When I saw the movie her with a couple of friends, one of the themes we discussed after watching it, was our desire to sometimes live in a fantastical world. And I think in some ways we do this already. Our brain and our hearts trick us all the time into thinking and feeling things that we shouldn’t necessarily think or feel. Not only because these things are not real but in the long-term they may even be detrimental. But life is hard; who can blame us?
When you think about life, and I do a lot, it is actually really, really difficult. We get up, we fill our day usually with obligations and responsibilities, and in the midst of it we try to find purpose and direction and happiness along the way. But who would deny that despite the excitements and the blessings that go along with living, life is also largely mundane? It is often one battle after another; it is exhausting, it is scary, and it is always uncertain. We often live like our expectations of what tomorrow might bring are unspoken rights. And whenever we get hurled another curveball or test or trial, we are reminded of our morality. Who wouldn’t want to escape this from time to time?
And indeed people escape in the pleasures they derive from things like good food, good wine, and good company. And when these things are kept in moderation, they are at their best. But if you look around you’ll find that people are living hard, living extremely; taking in too much of everything and ultimately turning things that should have been good, into demons that they sell their souls to. The very things we turned to escape to, end up owning us; we become prisoners in our own lives. We become defined by our things and pleasures and demons. And we find once again that we need to escape some more.
I think we can escape from the pains of this world when we need to, but I don’t think we ought to at the cost of being prisoners to our pleasures. So how do we escape our lives in a way that brings us back to reality unharmed, but in a way that also gives us enough respite and relief in our temporary retreat from the pains of the world? Granted all things are temporary, but pleasure always seems more temporary than pain.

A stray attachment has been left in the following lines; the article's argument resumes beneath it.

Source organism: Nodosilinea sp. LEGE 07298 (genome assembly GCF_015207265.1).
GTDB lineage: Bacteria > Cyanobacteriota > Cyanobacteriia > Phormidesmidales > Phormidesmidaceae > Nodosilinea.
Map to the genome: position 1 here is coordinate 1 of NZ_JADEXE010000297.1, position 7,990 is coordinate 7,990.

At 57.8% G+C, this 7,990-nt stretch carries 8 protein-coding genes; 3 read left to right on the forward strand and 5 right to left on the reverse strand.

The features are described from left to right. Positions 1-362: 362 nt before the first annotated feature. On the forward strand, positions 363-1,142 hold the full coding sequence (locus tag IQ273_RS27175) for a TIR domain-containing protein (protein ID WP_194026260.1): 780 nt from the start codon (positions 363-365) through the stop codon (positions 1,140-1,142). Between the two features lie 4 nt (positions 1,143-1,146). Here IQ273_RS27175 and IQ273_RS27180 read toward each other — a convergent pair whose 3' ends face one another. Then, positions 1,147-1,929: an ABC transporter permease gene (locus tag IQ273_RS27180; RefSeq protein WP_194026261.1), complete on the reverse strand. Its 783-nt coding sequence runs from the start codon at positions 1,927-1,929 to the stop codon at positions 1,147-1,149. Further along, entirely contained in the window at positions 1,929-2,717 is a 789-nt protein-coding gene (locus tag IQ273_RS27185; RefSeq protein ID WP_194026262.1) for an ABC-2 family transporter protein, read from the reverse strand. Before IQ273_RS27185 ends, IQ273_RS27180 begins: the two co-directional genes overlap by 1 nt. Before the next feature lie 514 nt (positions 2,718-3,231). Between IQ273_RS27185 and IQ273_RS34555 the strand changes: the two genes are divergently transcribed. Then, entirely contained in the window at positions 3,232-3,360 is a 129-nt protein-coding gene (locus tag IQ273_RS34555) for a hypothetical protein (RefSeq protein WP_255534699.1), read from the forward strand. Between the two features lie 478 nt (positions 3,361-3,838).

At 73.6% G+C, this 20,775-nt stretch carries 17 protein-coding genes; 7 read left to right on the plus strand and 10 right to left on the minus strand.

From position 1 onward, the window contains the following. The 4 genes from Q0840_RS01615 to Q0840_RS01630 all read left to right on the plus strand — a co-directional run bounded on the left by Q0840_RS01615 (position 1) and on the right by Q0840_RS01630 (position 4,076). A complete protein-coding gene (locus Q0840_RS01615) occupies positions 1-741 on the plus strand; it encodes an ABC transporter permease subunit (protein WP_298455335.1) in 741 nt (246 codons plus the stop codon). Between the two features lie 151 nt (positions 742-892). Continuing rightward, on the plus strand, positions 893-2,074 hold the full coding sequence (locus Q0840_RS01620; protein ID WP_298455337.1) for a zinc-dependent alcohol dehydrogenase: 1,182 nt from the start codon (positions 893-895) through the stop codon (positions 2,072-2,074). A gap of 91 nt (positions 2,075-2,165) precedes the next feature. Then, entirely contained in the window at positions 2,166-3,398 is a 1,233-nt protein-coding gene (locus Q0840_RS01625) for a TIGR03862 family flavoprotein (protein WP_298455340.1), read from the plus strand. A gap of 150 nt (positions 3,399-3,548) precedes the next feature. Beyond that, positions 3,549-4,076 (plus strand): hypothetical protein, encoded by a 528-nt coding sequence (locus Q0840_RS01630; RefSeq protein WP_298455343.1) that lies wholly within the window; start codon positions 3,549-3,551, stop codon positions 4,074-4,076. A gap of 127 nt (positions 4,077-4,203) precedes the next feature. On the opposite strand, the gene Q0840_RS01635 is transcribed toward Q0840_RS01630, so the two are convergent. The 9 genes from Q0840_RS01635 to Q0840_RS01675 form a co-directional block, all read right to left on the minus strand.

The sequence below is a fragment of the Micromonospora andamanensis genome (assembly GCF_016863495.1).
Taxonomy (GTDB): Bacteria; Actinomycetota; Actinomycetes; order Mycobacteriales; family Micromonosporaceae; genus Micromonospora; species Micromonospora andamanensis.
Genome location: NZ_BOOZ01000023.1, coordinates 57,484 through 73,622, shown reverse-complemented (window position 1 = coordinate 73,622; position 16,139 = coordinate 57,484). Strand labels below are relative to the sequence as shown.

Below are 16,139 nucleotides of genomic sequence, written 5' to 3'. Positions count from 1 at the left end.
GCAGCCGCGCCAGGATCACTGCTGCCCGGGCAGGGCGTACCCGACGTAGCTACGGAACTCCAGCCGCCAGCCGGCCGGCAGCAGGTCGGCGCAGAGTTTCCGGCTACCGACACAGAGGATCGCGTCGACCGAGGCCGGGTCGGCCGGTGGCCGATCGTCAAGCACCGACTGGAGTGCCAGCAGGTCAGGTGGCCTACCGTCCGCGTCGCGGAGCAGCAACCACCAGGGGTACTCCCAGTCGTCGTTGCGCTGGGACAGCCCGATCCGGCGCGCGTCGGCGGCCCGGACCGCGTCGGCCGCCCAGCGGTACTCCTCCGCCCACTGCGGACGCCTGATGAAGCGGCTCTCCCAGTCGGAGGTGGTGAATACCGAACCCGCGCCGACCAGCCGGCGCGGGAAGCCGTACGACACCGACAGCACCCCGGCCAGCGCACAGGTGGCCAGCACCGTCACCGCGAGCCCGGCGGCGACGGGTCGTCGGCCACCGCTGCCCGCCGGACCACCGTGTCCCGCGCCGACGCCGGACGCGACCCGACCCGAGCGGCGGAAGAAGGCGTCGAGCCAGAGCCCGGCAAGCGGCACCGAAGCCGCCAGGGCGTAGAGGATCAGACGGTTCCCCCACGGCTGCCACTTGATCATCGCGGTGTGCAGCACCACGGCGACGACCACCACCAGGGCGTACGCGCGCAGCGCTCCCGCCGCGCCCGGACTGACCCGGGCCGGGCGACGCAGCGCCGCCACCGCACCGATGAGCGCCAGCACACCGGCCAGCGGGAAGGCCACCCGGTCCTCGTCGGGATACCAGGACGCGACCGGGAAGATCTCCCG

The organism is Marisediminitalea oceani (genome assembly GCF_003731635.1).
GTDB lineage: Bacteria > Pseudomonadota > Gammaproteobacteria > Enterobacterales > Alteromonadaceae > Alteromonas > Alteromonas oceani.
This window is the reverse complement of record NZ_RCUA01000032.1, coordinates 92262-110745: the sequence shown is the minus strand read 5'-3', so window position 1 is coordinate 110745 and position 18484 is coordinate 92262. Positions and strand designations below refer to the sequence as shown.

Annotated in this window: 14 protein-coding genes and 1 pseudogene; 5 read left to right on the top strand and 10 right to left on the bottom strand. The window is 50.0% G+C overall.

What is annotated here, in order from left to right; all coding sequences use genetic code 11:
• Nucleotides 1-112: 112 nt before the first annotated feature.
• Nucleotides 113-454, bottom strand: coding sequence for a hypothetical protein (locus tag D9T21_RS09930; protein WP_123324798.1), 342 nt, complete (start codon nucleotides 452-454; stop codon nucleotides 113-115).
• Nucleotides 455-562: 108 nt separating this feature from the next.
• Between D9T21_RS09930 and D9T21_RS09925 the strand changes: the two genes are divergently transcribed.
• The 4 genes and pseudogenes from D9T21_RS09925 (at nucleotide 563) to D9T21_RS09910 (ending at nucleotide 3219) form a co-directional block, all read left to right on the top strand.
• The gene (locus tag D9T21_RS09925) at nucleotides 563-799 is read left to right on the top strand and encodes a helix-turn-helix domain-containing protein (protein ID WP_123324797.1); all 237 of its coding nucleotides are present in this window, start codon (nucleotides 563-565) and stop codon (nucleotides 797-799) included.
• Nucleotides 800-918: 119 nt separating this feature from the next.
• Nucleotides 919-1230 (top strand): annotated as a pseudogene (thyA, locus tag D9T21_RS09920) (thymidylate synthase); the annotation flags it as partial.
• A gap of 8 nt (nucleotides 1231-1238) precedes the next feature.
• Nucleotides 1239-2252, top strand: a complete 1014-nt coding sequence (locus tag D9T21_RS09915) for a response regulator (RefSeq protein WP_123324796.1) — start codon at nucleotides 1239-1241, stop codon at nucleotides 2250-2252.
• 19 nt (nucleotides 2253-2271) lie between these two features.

I am not certain of this answer but I think the only way to really escape is firstly in finding solitude in order to maintain perspective in our lives. We need to see ourselves as we really are and not only as a sum total of whatever experience we are currently in. But even more than brief moments of solitude, I think our ability to love and to bask in the better parts of love are how we are able to escape our harsh realities, including escaping from the pains of love. If at times, we can just hold onto to the beautiful realness of what it feels like to be wonderfully loved, I think we can escape.
In the movie her, I believe it found a way to reveal that there is no substitute for being loved by a person – a real person in all their flaws. So maybe we escape the pains of our lives when do a kind deed for someone else; when we call a friend and hear ourselves vent while they listen patiently to our voice. Maybe we escape our lives when we laugh heartily at a joke among pals; when we get drinks with new friends who are becoming a part of our family, and catch up with old ones who are already family. Maybe we escape when we lock eyes with someone who is staring at us with equal desire; when we hold hands with people who have promised to love us right now. Maybe we escape when we call our loved ones and those who have always known us, and let them know how much they mean to us, and how grateful we are to them.
Maybe we can only escape the harshness of the reality of our lives in our acts of love, and by always being aware of how much we are loved. And maybe because of these acts of love, we needn’t escape our lives at all if we choose to live life this way as much as we can; as much as is humanly possible. I don’ know for certain and I can’t make any promises for the outcome. But maybe it’s at the very least, worth a try.